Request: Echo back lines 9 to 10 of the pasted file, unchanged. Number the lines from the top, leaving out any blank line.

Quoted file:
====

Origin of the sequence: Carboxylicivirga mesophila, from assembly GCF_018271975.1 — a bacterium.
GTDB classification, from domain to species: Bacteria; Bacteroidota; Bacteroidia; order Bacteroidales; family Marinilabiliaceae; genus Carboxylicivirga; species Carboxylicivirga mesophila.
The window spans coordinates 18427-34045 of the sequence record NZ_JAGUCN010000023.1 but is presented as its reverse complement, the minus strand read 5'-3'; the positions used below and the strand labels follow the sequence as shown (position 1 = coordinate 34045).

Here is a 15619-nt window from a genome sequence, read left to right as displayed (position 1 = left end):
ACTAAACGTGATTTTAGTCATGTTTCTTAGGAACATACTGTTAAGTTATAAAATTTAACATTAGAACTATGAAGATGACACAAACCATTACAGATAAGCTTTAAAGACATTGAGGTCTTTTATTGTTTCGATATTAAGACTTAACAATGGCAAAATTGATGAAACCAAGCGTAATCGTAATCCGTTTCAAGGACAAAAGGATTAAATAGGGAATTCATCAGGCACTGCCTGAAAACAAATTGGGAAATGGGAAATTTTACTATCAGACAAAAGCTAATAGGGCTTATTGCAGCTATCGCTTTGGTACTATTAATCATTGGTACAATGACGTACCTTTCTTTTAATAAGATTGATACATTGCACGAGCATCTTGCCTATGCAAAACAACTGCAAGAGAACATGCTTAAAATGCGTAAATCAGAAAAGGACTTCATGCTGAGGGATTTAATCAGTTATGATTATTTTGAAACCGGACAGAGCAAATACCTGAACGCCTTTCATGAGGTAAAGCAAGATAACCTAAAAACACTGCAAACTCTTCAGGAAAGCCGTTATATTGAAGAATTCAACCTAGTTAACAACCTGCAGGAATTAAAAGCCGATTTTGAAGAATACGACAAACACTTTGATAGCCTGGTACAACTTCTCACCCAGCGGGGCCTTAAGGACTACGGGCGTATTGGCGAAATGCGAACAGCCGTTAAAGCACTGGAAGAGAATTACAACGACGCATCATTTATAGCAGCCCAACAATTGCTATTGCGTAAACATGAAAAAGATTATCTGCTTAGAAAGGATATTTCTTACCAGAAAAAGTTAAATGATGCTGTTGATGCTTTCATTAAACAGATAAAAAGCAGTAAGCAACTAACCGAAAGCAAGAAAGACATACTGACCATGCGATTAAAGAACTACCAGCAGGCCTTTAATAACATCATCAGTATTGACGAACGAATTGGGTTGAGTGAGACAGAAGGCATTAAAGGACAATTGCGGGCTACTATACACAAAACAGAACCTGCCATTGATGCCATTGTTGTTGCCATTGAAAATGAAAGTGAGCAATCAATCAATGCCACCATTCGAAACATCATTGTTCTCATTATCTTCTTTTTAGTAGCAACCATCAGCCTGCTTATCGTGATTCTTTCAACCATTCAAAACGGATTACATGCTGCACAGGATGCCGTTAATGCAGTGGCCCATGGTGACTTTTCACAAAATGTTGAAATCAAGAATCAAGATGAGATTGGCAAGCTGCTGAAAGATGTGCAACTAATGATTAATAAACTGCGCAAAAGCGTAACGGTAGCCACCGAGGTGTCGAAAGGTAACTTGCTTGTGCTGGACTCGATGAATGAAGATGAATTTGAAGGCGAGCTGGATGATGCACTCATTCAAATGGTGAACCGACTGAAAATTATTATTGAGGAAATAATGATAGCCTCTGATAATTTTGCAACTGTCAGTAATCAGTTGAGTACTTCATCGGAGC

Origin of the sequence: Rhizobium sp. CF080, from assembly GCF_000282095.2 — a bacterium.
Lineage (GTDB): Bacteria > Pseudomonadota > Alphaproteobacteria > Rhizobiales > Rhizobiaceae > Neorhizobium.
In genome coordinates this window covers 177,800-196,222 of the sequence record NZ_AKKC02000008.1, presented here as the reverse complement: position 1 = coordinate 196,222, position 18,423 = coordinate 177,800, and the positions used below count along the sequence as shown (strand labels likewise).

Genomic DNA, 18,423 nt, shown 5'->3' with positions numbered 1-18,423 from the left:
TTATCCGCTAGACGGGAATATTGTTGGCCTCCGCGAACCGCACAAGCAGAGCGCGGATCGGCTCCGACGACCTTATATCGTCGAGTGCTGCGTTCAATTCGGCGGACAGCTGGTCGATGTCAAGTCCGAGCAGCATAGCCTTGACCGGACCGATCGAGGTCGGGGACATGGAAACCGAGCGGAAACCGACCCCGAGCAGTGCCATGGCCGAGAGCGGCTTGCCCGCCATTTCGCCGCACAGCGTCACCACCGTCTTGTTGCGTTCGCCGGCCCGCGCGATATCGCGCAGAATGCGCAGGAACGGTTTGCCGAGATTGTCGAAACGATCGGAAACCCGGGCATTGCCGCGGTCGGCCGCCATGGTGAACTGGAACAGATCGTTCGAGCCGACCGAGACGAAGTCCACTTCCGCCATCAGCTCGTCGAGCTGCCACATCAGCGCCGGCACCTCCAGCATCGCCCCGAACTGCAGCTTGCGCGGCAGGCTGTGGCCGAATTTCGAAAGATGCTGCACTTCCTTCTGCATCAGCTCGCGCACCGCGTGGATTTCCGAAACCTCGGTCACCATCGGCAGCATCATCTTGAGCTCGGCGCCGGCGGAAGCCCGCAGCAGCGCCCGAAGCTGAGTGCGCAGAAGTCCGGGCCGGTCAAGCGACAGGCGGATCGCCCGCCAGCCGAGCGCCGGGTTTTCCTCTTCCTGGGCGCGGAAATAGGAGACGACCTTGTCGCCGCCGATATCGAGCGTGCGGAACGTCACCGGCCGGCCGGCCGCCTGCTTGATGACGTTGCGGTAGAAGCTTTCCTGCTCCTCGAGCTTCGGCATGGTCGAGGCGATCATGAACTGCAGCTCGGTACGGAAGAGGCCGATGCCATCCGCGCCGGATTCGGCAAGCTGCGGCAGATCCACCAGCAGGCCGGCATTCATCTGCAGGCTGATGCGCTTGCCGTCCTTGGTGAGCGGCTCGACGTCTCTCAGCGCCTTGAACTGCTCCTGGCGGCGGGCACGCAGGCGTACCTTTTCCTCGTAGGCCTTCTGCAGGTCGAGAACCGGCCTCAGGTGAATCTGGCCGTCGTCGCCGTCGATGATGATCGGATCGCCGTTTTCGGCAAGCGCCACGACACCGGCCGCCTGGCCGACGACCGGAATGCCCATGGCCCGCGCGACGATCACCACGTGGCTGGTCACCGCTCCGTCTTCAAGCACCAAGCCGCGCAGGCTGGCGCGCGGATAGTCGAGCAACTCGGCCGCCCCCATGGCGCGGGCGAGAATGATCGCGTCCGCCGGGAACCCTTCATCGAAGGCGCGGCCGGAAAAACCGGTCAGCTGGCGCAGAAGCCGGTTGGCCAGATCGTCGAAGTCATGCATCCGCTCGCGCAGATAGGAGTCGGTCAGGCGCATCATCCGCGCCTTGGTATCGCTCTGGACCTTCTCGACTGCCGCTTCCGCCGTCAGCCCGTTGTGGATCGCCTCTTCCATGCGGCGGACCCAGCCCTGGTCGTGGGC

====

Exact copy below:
Genomic DNA, 18,423 nt, shown 5'->3' with positions numbered 1-18,423 from the left:
TTATCCGCTAGACGGGAATATTGTTGGCCTCCGCGAACCGCACAAGCAGAGCGCGGATCGGCTCCGACGACCTTATATCGTCGAGTGCTGCGTTCAATTCGGCGGACAGCTGGTCGATGTCAAGTCCGAGCAGCATAGCCTTGACCGGACCGATCGAGGTCGGGGACATGGAAACCGAGCGGAAACCGACCCCGAGCAGTGCCATGGCCGAGAGCGGCTTGCCCGCCATTTCGCCGCACAGCGTCACCACCGTCTTGTTGCGTTCGCCGGCCCGCGCGATATCGCGCAGAATGCGCAGGAACGGTTTGCCGAGATTGTCGAAACGATCGGAAACCCGGGCATTGCCGCGGTCGGCCGCCATGGTGAACTGGAACAGATCGTTCGAGCCGACCGAGACGAAGTCCACTTCCGCCATCAGCTCGTCGAGCTGCCACATCAGCGCCGGCACCTCCAGCATCGCCCCGAACTGCAGCTTGCGCGGCAGGCTGTGGCCGAATTTCGAAAGATGCTGCACTTCCTTCTGCATCAGCTCGCGCACCGCGTGGATTTCCGAAACCTCGGTCACCATCGGCAGCATCATCTTGAGCTCGGCGCCGGCGGAAGCCCGCAGCAGCGCCCGAAGCTGAGTGCGCAGAAGTCCGGGCCGGTCAAGCGACAGGCGGATCGCCCGCCAGCCGAGCGCCGGGTTTTCCTCTTCCTGGGCGCGGAAATAGGAGACGACCTTGTCGCCGCCGATATCGAGCGTGCGGAACGTCACCGGCCGGCCGGCCGCCTGCTTGATGACGTTGCGGTAGAAGCTTTCCTGCTCCTCGAGCTTCGGCATGGTCGAGGCGATCATGAACTGCAGCTCGGTACGGAAGAGGCCGATGCCATCCGCGCCGGATTCGGCAAGCTGCGGCAGATCCACCAGCAGGCCGGCATTCATCTGCAGGCTGATGCGCTTGCCGTCCTTGGTGAGCGGCTCGACGTCTCTCAGCGCCTTGAACTGCTCCTGGCGGCGGGCACGCAGGCGTACCTTTTCCTCGTAGGCCTTCTGCAGGTCGAGAACCGGCCTCAGGTGAATCTGGCCGTCGTCGCCGTCGATGATGATCGGATCGCCGTTTTCGGCAAGCGCCACGACACCGGCCGCCTGGCCGACGACCGGAATGCCCATGGCCCGCGCGACGATCACCACGTGGCTGGTCACCGCTCCGTCTTCAAGCACCAAGCCGCGCAGGCTGGCGCGCGGATAGTCGAGCAACTCGGCCGCCCCCATGGCGCGGGCGAGAATGATCGCGTCCGCCGGGAACCCTTCATCGAAGGCGCGGCCGGAAAAACCGGTCAGCTGGCGCAGAAGCCGGTTGGCCAGATCGTCGAAGTCATGCATCCGCTCGCGCAGATAGGAGTCGGTCAGGCGCATCATCCGCGCCTTGGTATCGCTCTGGACCTTCTCGACTGCCGCTTCCGCCGTCAGCCCGTTGTGGATCGCCTCTTCCATGCGGCGGACCCAGCCCTGGTCGTGGGC